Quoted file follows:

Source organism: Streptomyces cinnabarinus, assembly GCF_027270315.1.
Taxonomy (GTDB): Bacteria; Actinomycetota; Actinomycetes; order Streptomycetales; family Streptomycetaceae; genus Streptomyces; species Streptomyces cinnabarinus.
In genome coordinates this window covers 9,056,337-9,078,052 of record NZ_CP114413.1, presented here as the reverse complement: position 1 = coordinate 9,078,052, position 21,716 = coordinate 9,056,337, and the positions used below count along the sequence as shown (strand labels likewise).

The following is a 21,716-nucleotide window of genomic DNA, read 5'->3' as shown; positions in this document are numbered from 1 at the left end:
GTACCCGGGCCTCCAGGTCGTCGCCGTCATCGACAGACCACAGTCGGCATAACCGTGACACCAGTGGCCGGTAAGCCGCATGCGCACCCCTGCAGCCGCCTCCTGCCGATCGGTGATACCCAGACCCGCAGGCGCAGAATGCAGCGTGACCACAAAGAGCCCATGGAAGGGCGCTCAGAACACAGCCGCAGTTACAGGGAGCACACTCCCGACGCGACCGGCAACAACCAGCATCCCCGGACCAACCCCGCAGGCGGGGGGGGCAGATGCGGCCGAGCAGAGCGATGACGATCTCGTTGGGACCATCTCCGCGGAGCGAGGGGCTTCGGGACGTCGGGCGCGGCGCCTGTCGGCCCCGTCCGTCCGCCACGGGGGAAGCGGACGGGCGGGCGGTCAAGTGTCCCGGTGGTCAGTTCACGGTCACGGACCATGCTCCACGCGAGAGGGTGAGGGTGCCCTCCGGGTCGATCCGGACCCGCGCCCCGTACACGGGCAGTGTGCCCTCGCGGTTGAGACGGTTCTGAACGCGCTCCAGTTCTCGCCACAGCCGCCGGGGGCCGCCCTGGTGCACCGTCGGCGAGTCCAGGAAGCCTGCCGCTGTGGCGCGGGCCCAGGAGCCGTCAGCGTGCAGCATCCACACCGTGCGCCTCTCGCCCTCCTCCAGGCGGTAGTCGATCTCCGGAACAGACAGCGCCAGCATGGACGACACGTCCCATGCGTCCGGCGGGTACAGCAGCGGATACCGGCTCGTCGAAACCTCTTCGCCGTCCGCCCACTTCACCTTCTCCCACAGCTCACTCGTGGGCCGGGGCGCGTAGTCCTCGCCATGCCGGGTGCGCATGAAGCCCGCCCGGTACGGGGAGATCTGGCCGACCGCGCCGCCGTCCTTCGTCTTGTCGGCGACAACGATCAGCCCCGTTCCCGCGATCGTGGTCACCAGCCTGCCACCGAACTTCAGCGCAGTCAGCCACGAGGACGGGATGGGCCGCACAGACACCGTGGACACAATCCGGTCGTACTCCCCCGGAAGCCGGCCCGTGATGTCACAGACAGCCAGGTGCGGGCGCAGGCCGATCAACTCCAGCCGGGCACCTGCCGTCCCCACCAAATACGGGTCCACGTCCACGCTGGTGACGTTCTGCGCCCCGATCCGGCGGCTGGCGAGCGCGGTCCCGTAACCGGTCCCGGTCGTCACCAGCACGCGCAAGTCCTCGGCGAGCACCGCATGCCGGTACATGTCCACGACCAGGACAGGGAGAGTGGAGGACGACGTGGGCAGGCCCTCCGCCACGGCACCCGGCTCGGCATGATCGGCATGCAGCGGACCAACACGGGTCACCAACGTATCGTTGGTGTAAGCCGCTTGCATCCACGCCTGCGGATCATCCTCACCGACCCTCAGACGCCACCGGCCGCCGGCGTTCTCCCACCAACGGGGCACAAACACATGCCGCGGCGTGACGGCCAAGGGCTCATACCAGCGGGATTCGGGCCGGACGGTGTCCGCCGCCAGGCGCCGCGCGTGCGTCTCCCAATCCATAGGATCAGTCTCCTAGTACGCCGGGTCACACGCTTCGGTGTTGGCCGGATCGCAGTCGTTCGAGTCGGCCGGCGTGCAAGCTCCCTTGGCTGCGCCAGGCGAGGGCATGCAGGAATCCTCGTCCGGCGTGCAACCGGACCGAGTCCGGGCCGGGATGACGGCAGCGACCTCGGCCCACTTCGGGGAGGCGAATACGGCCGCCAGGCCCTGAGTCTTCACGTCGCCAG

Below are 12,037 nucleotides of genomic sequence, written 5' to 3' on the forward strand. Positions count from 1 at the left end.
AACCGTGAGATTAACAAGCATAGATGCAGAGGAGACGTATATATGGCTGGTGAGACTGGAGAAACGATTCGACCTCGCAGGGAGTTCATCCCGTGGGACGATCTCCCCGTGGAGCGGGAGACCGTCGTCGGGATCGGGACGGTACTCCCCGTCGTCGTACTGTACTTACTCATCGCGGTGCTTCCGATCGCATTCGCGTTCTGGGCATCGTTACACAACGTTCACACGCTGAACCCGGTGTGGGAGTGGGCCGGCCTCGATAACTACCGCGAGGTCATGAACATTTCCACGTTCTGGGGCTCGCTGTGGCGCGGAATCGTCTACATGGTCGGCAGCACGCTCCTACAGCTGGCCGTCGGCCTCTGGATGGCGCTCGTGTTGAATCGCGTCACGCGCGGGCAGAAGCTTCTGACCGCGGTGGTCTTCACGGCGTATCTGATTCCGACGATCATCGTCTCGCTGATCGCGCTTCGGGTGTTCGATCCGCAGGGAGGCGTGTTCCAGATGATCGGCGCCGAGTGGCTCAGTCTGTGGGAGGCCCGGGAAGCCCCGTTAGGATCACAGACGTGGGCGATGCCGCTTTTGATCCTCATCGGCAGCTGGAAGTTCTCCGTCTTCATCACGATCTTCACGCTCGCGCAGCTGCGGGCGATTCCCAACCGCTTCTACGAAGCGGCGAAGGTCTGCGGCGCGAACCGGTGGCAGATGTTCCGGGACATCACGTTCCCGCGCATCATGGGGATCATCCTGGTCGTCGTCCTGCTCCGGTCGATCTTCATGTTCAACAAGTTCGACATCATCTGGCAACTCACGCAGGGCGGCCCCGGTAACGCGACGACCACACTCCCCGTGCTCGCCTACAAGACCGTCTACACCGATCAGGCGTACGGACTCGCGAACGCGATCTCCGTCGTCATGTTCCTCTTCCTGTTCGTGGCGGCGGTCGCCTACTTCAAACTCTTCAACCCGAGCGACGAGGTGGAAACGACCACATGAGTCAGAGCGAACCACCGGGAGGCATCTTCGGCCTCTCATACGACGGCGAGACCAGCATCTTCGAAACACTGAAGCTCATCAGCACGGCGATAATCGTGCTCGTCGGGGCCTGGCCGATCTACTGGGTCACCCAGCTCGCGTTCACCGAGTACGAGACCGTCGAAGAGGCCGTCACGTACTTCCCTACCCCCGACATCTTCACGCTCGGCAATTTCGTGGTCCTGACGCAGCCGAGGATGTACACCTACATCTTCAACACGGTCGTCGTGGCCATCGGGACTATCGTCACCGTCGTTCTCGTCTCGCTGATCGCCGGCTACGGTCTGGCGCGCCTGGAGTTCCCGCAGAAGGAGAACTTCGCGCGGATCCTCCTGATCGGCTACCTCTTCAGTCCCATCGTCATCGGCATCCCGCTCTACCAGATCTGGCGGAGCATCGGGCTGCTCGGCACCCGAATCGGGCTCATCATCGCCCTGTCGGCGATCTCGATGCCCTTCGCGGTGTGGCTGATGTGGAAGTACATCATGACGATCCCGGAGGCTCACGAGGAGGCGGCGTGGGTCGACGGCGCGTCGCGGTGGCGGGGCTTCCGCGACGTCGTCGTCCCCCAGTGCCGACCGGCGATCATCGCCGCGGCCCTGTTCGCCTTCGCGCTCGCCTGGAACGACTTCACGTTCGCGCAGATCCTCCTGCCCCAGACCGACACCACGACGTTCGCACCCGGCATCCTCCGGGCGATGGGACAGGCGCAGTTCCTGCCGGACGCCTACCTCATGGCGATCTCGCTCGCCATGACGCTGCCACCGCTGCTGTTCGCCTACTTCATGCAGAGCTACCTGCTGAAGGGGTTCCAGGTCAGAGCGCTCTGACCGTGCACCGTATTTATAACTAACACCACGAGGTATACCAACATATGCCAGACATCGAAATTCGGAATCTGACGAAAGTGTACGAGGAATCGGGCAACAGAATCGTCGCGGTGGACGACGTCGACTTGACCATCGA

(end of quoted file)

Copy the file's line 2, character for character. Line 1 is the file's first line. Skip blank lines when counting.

Taxonomy (GTDB): Bacteria; Actinomycetota; Actinomycetes; order Streptomycetales; family Streptomycetaceae; genus Streptomyces; species Streptomyces cinnabarinus.